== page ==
- No weighing yourself. Although, as Hartwig told Quartz, 96% of people who take the Whole30 challenge lose weight, this is not meant to be a weight loss regime, so the scale is off-limits.
In addition, the regimen recommends limiting dried fruit, nuts, and seeds.
The Whole30 (as per the the paleo framework) considers these foods to be “psychologically unhealthy, hormone unbalancing, gut-disrupting, inflammatory” and demands you avoid them completely for 30 days.
You are allowed to eat as much as you want of the foods that are considered “healthy, nutrient-dense” and cause no negative side effects: fruit, vegetables, meat, seafood, eggs, animal fats. Potatoes are allowed. Oh, and coffee (black, no sugar).
On the night of Sept. 30, I went to bed thinking of the four weeks ahead of me. I was terrified. I had trouble falling asleep, then I dreamt my home was infested with enormous cockroaches. (I dream about insects when I am anxious.)
On the morning of Oct. 1, I got up, ate an avocado for breakfast, and went to work.
“She’s doing that Whole30 diet,” a colleague of mine told another. “You’re going to last, like, three days!” the other said to me.
For lunch I bought a packaged edamame and chicken salad, picked out all of the edamame, and ate the chicken. Not the best way to start, though seven hours into my first Whole30 day I was still anxious, but compliant.
Eventually, I did stock up on fruit, vegetables, eggs, meat, nuts (and potatoes—so many potatoes!). But I did not plan tasty, compliant meals: From the very beginning, my goal was simply to make it through, a countdown to the moment when I would once again eat and drink what I pleased.
According to the Whole30 timeline, I was going to feel less than great for the first 10 days of the diet. The hangover effects from unhealthy eating habits included bad mood, tiredness, and even an initial weight gain. In actuality, the only one of these symptoms I experienced was tiredness, and slight nausea at the very beginning.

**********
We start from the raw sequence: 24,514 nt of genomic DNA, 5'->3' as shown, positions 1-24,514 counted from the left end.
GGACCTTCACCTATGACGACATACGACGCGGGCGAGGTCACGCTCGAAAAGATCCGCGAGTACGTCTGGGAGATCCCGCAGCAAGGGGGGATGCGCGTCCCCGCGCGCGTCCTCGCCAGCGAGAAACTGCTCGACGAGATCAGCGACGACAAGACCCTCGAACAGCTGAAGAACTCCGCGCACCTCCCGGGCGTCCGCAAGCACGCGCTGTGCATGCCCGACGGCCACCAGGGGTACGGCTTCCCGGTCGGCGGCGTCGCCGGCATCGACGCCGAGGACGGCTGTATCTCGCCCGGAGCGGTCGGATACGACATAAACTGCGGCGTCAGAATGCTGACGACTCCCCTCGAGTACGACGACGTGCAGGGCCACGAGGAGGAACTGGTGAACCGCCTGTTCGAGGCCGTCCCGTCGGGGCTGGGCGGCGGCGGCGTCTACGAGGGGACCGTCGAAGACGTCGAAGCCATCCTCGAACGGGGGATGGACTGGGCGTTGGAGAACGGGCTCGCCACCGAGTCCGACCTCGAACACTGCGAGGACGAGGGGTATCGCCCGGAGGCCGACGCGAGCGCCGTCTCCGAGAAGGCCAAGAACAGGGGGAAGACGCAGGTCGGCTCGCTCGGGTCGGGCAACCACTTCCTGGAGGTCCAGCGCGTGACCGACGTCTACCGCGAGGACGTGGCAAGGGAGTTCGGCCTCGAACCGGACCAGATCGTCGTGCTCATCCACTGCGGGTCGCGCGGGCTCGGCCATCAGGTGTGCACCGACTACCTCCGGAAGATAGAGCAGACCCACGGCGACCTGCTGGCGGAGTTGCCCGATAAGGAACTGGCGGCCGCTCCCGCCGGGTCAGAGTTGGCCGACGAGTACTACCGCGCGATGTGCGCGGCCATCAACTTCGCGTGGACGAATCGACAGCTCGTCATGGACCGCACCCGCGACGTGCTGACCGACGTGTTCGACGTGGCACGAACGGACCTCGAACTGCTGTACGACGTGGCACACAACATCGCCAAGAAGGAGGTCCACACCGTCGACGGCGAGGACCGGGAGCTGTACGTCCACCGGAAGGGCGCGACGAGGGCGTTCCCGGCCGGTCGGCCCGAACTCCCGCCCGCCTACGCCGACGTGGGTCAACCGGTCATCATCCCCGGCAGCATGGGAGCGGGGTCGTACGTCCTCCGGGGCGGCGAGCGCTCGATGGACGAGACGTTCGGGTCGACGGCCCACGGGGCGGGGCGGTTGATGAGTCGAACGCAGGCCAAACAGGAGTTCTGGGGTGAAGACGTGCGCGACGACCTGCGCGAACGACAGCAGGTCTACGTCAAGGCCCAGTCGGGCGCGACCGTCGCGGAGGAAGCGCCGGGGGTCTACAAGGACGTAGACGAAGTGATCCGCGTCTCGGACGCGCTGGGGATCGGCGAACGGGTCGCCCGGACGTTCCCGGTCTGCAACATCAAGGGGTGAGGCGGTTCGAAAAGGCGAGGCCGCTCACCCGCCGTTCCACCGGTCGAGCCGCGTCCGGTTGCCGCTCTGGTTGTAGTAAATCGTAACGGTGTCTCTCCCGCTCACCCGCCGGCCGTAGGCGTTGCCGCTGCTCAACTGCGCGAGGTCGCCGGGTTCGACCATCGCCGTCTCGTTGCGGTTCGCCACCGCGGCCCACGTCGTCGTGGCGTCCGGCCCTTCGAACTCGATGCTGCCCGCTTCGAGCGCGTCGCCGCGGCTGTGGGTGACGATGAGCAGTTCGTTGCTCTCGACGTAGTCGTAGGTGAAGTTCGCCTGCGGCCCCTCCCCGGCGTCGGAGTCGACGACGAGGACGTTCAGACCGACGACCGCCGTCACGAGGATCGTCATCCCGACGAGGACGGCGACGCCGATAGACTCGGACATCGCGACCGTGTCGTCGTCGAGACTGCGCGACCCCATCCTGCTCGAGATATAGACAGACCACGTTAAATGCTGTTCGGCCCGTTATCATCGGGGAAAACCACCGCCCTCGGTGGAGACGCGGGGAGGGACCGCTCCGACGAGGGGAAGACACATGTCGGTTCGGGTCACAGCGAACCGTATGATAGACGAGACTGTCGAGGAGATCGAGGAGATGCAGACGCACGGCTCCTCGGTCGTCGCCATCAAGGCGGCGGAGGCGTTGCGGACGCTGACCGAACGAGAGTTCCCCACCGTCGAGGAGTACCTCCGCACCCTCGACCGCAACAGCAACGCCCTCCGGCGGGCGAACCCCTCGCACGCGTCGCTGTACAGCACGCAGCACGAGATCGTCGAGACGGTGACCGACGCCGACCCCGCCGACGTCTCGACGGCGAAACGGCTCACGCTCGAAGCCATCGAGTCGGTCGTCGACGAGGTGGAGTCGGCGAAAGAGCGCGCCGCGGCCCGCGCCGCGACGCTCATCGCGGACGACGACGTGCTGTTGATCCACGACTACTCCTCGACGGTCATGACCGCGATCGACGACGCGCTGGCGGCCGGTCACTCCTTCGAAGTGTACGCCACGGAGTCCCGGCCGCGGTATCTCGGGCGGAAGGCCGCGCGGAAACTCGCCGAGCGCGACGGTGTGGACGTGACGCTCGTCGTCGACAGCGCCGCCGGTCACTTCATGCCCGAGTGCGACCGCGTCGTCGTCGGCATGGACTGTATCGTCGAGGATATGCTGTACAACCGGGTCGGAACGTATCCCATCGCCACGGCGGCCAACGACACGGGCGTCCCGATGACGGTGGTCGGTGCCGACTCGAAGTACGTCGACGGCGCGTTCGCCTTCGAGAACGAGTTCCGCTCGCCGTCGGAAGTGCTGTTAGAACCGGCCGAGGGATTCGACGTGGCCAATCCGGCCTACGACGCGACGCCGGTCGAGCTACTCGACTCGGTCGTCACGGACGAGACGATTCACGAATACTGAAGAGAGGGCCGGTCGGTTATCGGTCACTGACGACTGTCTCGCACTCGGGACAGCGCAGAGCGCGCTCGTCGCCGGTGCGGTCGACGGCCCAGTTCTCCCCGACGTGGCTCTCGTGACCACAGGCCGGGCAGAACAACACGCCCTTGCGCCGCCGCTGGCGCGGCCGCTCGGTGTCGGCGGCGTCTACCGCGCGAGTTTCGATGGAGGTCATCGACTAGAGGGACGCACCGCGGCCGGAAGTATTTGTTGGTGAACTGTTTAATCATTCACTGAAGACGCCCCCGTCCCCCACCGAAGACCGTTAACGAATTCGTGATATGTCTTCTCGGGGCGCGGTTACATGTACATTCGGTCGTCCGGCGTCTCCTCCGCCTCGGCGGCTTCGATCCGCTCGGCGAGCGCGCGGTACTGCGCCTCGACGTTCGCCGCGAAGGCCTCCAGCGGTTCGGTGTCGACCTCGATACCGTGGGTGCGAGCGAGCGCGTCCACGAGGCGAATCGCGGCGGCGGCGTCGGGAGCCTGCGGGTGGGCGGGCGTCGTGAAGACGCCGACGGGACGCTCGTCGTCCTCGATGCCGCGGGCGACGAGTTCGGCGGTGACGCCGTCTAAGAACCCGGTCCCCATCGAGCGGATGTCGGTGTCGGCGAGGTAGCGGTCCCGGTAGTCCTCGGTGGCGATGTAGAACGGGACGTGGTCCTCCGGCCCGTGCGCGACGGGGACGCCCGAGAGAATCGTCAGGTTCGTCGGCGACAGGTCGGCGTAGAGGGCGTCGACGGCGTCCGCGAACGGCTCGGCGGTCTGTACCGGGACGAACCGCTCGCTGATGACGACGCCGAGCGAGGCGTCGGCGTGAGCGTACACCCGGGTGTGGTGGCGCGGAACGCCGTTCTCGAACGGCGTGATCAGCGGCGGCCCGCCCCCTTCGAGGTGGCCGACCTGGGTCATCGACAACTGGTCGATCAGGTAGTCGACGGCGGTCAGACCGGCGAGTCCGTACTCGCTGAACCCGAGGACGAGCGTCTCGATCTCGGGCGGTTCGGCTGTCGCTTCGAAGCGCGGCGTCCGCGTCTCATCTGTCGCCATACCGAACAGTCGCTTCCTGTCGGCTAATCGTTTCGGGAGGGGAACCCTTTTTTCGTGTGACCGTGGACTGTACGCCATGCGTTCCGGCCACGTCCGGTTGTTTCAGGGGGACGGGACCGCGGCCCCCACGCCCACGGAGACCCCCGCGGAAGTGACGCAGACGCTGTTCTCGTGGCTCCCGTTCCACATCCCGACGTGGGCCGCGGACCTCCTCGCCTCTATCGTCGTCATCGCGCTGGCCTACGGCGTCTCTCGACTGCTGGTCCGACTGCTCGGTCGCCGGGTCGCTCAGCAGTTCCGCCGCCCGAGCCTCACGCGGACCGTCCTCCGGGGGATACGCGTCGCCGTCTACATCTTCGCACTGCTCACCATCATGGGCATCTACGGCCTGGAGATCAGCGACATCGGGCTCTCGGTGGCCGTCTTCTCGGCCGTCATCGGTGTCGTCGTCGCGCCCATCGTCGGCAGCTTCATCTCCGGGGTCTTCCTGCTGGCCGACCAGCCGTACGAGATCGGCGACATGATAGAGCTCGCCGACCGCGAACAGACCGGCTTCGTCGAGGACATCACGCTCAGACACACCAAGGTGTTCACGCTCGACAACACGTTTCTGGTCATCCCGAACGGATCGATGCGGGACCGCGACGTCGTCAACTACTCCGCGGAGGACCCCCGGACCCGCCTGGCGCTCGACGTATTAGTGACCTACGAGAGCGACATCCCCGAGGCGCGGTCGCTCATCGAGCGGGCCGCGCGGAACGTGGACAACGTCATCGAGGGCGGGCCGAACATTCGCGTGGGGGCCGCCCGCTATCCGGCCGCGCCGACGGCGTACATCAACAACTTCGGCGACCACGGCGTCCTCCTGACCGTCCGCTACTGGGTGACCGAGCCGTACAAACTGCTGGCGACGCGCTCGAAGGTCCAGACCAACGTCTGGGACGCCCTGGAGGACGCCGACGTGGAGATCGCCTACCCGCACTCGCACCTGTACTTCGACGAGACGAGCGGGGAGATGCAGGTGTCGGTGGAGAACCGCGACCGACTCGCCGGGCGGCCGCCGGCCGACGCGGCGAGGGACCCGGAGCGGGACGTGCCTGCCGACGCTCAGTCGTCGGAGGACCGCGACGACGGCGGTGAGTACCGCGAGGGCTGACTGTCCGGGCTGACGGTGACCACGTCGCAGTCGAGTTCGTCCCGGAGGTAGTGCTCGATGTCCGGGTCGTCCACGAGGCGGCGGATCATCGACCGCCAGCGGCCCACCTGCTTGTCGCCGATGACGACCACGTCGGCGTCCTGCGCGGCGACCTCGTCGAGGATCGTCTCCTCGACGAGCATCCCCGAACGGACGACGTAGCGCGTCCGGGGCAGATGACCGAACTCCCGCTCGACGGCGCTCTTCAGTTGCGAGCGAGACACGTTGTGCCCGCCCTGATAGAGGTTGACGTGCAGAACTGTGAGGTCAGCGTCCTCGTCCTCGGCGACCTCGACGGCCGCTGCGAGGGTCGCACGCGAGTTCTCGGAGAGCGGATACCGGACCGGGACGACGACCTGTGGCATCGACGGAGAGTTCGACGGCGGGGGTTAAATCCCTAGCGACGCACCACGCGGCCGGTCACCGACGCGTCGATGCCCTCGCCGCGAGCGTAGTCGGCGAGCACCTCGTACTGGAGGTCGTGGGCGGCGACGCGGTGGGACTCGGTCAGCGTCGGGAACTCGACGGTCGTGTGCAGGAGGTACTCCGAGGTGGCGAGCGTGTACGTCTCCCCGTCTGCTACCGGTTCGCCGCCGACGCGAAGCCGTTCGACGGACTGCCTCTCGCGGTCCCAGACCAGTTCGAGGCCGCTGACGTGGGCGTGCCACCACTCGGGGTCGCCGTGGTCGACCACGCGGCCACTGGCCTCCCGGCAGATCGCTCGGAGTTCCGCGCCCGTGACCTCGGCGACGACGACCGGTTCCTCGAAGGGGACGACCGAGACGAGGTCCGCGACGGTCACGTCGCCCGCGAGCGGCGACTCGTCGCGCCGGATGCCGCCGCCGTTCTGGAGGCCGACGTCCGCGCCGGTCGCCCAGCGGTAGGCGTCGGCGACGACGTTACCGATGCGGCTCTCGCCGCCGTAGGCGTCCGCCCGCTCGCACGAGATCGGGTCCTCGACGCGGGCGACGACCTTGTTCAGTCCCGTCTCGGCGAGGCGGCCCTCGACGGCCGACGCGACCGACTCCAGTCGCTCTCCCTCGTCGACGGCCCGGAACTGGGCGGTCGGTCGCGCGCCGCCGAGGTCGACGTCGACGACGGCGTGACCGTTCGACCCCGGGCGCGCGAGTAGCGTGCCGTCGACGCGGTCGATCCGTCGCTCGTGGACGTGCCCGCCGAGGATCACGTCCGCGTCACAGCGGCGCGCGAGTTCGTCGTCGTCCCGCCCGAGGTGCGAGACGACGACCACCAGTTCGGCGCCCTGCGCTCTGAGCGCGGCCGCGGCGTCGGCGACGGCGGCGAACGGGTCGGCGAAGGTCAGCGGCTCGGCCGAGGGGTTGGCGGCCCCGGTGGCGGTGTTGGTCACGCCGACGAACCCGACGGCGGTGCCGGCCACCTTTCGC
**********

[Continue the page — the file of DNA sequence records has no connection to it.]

My anxiety faded after I managed not to break any rules even while I spent a weekend at a cabin in Connecticut, but it was replaced by a weird mix of guilt and fear of messing up. I’d eat grapes, then panic upon tasting their sweetness. Once I had a dream that I absentmindedly tasted a cannoli I was buying for Lena Dunham (to make sure it was fresh), and woke up thinking I’d jeopardized my efforts.
I followed the Whole30—or, well, Whole27—with no slips. It was tiring, really boring, and sad to feel so restricted in the kind of things I could eat. I didn’t like it much, but I managed to make it through.
Or was it, a victory? Other than my sense of accomplishment, nothing much had changed.
I didn’t feel a great boost of energy or sleep better. (On the last weekend before the end of the regimen, I slept nearly 11 hours each night, out of pure exhaustion.) My concentration didn’t improve, and my anxiety was higher than usual, since I was constantly worrying about what I was going to eat.
Further, I did not experience the “food freedom” the diet advertises. For 27 days, all I could think about was food: finding (the right type of) food, food I could and could not eat, planning meals. Given the fundamental role food plays in our lives, spending time thinking about it is not a bad thing. But I resented the way the Whole30 shifted my approach from food serving as a source of joy to becoming a source of fear.
Suddenly I was changing aspects of my lifestyle, important facets of socializing and my routines, which my new diet demanded. Toward the end of the month, my roommate and a friend went out for dinner near my house. Saddened at the prospect of yet another exercise in self-control (no this, no that, no wine), I stayed home.
When they came back, two hours later, I was watching a telenovela (OK, Jane The Virgin, but still) while ironing clothes. “Are you OK?” my roommate asked me. I was going to be—in four more days.